Romancing a Pashtun girl from the air.
One of my responsibilities as Flight Commander of the Primary Flying training squadron was to keep an eye on the instructors and their students. I would scan the after mission reports to check the progress of our student pilots. Mission Scheduling, of Ab initio pilots, is an art as well as a science. Our scheduling Officer (SO) was particularly good; he never missed a milestone and kept the training programme flowing smoothly. Most of the instructors were young fighter pilots doing their tour as instructors in PAF Academy Risalpur. Most of us were also bachelors. Besides matching a student to his own instructor, he was responsible to allot the tail number of the aircraft and a training area to each instructor.
The Mushshak( the primary flying training aircraft of PAF) training area is generally north of Risalpur airfield and they generally stay below 7000 ft and above that the jet trainer T-37 occupy the airspace. I noticed that one particular area close to Takht-Bhai had lately become much contested amongst the young instructors. The SO would grant the area with a knowing smile on his face and a twinkle in his eyes. I thought that since this area had some good wide and length fields to practice their simulated flamed out patterns (SFOs), therefore the high demand.
One day, I overheard a banter between two of my youngest instructors “ yar aaj us ne kiss rang ki chadar pahni thee?” “ Pink rang ki” was the reply. A little bit intrigued, I walked into the crew room to inquire about this mysterious “chadar”. “Kuch nahi sir Waisey hee gup mar rahe hain.” Protocol demanded that I do not insist or pursue my curiosity and left it at that.
At the Academy, there is also a programme called SCT (staff Continuation training) for the Instructors. In this programme instructors fly amongst themselves and try to improve their skills as well as prepare for the up gradation of their Category. This is done when flying effort is available or the weather is particularly bad for instructional flying. So I was scheduled to fly In Takh -Bhai area with one of the young instructors mentioned earlier.
We headed out towards the area, gained some height to practice aerobatics etc. One series by him and another one by me and debriefed each other on the mistakes committed. You can never meet the exact requirements of the book. Once done, I surprised the youngster by cutting the throttle and asked him to make an SFO. Like a parrot he rattled out the checks, quickly picked up a suitable field and put the aircraft in a glide towards it. Now the aim of this exercise is to lose height so as to arrive at beginning of the intended landing zone with just enough energy to rotate the aircraft and make a controlled landing and stay within the bounds of the selected field i.e. without under or over-shooting. It is a disaster if you miscalculate. There are so many variables that one can easily go wrong. The young one was doing well but at the last moment a gust of wind upset his plan. So at about 300 AGL( Above ground Level), I ramped up the throttle to go round and asked him to climb and give it another try. As we broke the glide to climb out, I noticed a flash of pink on a rooftop below my wing as we crossed a hamlet. A pink shawl… A pink chadar!!!! Eureka…..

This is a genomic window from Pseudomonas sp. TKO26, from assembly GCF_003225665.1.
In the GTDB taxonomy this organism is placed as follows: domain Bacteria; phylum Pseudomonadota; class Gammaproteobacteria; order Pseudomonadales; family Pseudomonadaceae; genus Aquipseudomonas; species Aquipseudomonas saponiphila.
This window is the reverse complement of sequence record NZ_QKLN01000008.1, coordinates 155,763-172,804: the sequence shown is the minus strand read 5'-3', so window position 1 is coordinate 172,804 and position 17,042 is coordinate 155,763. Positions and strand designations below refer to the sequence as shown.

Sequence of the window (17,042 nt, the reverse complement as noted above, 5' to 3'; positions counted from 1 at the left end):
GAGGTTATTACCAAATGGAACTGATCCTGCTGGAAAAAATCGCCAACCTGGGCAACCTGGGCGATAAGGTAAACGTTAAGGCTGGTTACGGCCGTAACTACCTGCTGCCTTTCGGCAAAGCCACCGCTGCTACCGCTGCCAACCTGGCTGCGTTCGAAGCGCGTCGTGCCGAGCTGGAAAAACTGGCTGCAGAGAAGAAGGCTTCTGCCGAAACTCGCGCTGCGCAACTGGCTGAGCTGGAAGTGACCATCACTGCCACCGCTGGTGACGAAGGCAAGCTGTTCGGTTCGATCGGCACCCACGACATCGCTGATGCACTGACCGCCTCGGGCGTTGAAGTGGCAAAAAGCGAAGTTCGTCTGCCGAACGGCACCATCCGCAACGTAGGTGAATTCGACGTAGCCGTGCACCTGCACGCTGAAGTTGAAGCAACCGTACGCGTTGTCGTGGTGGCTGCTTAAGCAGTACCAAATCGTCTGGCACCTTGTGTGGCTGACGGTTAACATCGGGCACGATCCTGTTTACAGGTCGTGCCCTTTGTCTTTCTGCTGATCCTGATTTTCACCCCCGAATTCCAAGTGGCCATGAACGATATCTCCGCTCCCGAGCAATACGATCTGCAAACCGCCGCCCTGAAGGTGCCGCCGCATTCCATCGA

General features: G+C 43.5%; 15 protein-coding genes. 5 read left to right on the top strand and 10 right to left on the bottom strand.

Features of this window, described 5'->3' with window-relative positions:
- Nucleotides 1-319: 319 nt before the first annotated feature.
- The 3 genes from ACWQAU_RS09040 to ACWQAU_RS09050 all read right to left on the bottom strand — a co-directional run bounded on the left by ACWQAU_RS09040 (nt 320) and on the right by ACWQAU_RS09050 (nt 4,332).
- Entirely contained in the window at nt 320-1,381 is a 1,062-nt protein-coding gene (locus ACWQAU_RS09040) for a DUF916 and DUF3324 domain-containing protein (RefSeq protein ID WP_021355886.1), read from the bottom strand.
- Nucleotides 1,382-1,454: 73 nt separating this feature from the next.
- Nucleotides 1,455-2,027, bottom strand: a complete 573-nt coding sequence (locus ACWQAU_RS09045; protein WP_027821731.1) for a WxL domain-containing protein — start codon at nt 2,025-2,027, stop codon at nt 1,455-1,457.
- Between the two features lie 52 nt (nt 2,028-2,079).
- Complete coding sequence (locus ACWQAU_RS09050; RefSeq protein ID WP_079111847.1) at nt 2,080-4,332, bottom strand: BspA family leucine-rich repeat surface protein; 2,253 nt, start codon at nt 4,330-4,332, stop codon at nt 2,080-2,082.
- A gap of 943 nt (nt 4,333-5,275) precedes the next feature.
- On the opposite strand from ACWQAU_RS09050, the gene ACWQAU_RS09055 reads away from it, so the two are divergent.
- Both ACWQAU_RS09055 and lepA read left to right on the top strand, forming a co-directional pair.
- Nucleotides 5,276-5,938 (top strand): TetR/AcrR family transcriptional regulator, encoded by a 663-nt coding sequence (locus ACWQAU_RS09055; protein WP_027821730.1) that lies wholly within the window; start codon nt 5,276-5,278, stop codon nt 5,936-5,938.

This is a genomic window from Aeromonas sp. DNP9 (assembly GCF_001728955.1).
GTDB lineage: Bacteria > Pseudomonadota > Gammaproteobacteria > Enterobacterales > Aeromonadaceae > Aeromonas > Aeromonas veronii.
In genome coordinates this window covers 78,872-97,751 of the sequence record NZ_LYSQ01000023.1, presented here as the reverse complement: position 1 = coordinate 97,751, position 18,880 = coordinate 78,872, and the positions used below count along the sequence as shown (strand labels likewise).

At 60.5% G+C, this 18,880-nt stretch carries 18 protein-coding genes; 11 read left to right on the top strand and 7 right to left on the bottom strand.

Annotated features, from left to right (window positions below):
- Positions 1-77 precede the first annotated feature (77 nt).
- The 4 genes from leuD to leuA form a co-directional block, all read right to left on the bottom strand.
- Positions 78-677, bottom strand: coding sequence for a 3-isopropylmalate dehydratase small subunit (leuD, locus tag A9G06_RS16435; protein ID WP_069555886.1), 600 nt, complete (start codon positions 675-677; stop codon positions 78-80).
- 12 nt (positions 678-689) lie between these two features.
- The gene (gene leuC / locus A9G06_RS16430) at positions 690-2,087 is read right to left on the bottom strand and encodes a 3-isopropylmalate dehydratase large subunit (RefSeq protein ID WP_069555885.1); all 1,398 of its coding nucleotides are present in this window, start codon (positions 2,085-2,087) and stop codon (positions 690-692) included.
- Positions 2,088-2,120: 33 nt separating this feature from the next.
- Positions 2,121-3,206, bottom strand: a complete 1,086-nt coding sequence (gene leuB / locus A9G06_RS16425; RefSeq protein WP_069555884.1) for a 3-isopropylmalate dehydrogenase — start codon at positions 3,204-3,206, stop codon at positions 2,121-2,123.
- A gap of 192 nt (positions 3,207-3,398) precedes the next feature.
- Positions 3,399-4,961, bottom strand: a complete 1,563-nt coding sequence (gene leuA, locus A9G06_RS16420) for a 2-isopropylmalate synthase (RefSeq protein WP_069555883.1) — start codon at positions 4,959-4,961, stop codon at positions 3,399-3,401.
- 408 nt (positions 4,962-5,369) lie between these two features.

Another SFO and this time a much better approach, so at around 300 feet I took over the control from him and instead of climbing up maintained my height and made a steep turn over the hamlet. Glory be… a sight to behold…., I see a pink chadar dancing on the roof of one of the houses, a typical Pashtun woman folk dance with arms flailing and circling around. A little lower and I could discern that it was a young woman not because of her features but by the way she danced. She was putting up a vigorous show for her Romeo, flying and dangling overhead. She was dancing for her prince charming on a flying horse. How romantic and how dangerous: dangerous for the girl and dangerous for my pilots. Little did she know that it was not just one Flying Prince Charming but almost half a squadron strength that was romancing her from the air.
I looked closely at the house and I was relieved to see that the roof had a boundary wall high enough so that she couldn’t bee seen from the ground, Sensible, but still a danger to my pilots. While these thoughts were racing in my mind when I heard my co-pilot say “ Sir,dhaik lee hamari girl friend”. I laughed out and said “ Achaa nachti hai”, made a final fly past before heading back .
Those of you who know the tradition of the area would know that a woman can be killed even if suspected of liaison with a stranger. But if a Pashtun feels that his Pardah has been violated intentionally, he can go to any extreme. The Yousufzai Pashtuns cried in anguish when their Pardah was violated by the Mughals. They rose en mass against Akbar, the great. Beerbal, the famous courtier of Akbar along with his 8000 soldiers were killed by the Yousufzais for this violation. One of the greatest losses that Akbar, the great Mughal suffered.
In this case, one could not predict what a brother, a cousin or an uncle would do if he found out that one of their girls was dancing on the roof for these winged paramours. Fire a burst of Kalashnikov at the girl or the aircraft or both. One never knew.
The joke was out. Immediately, a briefing was held in the crew room. I explained that this may seem a harmless sideshow for most of them but it could turn deadly. I had to impose a restriction of 500 feet AGL in that area and no steep turns over that particular hamlet.